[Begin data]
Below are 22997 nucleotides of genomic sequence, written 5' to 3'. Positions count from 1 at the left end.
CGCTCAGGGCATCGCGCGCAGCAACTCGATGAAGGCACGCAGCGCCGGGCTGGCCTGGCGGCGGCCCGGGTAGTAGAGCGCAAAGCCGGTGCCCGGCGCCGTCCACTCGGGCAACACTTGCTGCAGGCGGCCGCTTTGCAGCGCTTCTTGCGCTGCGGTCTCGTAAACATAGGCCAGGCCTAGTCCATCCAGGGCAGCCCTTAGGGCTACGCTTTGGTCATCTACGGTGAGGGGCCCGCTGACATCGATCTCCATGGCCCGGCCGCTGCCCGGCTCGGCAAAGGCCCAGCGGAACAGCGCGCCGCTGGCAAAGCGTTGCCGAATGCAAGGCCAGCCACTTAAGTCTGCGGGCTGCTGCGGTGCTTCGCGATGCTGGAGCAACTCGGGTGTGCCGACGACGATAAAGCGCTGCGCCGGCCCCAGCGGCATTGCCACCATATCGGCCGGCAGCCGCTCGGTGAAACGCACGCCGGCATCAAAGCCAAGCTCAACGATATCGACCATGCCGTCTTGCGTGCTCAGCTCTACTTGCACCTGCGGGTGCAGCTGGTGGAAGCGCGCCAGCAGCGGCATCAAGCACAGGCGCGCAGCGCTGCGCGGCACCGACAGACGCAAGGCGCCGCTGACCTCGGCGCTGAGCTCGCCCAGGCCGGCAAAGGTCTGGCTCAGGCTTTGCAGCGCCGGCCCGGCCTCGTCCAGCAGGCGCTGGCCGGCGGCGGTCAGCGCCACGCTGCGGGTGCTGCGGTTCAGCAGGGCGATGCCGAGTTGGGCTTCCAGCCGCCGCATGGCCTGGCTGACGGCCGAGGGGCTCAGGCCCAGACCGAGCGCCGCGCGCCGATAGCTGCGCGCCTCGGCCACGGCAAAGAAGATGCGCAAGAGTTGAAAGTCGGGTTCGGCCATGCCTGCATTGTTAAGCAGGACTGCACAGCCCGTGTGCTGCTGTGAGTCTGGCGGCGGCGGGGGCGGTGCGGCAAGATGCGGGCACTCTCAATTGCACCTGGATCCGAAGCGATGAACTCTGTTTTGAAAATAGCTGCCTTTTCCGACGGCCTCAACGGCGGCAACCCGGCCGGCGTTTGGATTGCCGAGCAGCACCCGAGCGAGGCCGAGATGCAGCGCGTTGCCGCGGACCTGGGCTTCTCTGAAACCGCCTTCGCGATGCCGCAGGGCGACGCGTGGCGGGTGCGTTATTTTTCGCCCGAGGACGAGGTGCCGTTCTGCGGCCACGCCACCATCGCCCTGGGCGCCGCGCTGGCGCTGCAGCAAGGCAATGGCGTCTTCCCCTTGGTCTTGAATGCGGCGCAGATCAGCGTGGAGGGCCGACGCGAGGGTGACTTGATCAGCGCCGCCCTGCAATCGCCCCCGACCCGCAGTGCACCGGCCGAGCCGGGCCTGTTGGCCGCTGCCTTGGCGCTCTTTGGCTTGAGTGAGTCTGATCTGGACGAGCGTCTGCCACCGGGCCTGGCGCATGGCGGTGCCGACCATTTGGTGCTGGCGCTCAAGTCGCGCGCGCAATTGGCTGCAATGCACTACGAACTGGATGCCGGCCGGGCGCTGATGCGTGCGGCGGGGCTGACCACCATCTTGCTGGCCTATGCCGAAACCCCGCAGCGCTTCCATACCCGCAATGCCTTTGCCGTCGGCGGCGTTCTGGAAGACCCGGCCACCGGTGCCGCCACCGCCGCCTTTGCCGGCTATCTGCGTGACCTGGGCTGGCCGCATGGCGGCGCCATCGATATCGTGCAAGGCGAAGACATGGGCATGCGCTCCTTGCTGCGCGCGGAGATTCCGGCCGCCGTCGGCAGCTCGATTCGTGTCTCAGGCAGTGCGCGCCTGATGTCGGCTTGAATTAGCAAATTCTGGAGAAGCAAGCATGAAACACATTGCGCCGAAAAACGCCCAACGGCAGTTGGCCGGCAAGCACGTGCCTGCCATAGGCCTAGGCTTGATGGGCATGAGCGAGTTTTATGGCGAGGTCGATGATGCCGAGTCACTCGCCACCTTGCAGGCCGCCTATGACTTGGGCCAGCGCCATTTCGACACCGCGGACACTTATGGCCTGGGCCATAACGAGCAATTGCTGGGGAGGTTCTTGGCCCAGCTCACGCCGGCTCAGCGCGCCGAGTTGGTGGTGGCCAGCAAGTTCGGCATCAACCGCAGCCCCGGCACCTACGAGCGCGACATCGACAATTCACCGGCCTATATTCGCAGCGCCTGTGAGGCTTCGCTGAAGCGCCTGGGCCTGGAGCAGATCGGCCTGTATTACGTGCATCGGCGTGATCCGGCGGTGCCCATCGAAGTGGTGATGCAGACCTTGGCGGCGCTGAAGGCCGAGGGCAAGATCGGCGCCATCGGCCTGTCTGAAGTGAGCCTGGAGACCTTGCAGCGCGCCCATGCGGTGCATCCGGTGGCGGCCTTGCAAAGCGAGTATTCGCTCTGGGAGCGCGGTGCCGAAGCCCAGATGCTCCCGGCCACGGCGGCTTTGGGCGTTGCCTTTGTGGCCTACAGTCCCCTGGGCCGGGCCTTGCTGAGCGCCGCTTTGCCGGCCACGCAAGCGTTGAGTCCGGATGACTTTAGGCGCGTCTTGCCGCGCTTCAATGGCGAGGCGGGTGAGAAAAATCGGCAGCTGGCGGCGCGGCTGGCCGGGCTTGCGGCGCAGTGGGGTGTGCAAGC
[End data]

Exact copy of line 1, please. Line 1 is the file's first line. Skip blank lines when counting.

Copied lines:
Below are 22997 nucleotides of genomic sequence, written 5' to 3'. Positions count from 1 at the left end.